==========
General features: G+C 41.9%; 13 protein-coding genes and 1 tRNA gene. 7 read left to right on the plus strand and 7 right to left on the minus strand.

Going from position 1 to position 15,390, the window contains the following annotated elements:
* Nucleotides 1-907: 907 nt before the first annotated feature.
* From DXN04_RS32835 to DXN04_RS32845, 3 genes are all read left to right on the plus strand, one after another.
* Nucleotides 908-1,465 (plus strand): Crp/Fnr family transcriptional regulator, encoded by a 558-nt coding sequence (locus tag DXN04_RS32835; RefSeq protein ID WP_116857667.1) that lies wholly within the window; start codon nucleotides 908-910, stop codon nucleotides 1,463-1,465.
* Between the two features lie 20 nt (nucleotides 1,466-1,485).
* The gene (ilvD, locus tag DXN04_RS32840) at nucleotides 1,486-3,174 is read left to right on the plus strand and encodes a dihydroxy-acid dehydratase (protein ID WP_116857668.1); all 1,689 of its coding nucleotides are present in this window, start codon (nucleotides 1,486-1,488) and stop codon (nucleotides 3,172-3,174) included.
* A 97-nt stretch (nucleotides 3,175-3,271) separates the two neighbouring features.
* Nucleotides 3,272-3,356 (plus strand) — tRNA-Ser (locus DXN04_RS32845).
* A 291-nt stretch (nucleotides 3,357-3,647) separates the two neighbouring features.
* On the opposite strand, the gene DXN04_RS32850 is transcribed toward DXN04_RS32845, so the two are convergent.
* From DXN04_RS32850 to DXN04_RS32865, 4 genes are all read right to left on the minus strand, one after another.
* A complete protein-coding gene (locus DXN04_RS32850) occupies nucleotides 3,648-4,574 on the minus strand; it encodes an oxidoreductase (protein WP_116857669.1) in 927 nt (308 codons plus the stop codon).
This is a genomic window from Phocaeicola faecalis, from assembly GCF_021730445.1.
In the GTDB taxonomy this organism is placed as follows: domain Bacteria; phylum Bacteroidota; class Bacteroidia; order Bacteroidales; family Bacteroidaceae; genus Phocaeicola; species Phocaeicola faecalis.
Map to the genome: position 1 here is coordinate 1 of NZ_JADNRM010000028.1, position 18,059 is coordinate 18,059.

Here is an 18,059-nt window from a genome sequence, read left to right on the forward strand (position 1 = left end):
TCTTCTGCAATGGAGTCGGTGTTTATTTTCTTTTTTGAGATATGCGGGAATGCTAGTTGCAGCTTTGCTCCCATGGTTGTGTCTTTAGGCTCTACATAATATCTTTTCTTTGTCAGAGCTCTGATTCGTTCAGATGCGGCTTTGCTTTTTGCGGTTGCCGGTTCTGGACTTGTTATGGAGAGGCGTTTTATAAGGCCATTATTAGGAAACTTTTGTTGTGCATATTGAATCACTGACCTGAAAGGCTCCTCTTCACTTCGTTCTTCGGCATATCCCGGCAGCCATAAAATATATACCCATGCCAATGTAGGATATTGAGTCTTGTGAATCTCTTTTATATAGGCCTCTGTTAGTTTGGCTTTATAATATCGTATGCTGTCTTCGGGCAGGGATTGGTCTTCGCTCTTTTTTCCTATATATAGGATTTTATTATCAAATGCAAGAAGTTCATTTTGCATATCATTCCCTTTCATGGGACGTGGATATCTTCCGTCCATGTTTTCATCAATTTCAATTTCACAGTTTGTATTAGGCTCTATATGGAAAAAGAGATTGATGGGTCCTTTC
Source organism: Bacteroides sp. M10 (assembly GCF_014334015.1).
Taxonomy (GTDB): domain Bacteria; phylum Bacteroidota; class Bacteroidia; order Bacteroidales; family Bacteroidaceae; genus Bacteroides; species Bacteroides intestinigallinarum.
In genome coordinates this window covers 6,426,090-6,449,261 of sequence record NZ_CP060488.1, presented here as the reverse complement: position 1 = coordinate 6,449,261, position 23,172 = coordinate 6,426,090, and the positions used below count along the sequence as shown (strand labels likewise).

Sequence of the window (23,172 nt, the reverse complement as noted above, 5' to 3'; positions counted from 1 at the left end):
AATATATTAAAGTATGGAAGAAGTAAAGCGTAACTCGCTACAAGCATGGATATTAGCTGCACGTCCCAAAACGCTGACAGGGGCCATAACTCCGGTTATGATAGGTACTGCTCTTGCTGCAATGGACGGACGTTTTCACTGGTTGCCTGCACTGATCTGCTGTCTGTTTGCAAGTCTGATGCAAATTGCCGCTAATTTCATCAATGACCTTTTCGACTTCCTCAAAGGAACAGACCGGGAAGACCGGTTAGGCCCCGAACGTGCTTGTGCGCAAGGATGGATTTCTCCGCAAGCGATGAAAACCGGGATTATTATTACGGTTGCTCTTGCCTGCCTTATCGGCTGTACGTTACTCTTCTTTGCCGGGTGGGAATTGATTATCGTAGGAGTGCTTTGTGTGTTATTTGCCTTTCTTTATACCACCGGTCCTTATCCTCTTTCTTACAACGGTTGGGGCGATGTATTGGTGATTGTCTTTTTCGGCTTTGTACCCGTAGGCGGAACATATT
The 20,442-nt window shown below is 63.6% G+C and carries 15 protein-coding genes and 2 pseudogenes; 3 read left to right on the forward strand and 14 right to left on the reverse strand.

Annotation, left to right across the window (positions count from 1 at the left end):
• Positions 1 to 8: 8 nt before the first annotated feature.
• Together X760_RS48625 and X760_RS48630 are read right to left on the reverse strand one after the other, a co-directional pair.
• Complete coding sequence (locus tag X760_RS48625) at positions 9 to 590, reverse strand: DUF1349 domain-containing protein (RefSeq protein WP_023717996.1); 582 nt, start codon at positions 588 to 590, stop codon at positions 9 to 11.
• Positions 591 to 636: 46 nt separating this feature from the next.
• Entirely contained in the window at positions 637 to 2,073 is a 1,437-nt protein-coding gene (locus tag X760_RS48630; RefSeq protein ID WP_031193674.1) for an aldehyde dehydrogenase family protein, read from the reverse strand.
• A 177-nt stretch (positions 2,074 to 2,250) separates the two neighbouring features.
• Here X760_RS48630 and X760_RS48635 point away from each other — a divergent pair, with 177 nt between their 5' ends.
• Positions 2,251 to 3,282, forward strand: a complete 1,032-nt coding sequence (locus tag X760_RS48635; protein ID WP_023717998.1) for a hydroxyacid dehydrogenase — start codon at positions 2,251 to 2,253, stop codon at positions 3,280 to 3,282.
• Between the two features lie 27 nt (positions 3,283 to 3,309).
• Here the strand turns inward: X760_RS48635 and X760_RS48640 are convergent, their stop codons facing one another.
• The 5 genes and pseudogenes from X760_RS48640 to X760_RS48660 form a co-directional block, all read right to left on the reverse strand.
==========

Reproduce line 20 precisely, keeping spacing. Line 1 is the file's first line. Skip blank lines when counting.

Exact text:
Taxonomy (GTDB): domain Bacteria; phylum Bacteroidota; class Bacteroidia; order Bacteroidales; family Bacteroidaceae; genus Bacteroides; species Bacteroides intestinigallinarum.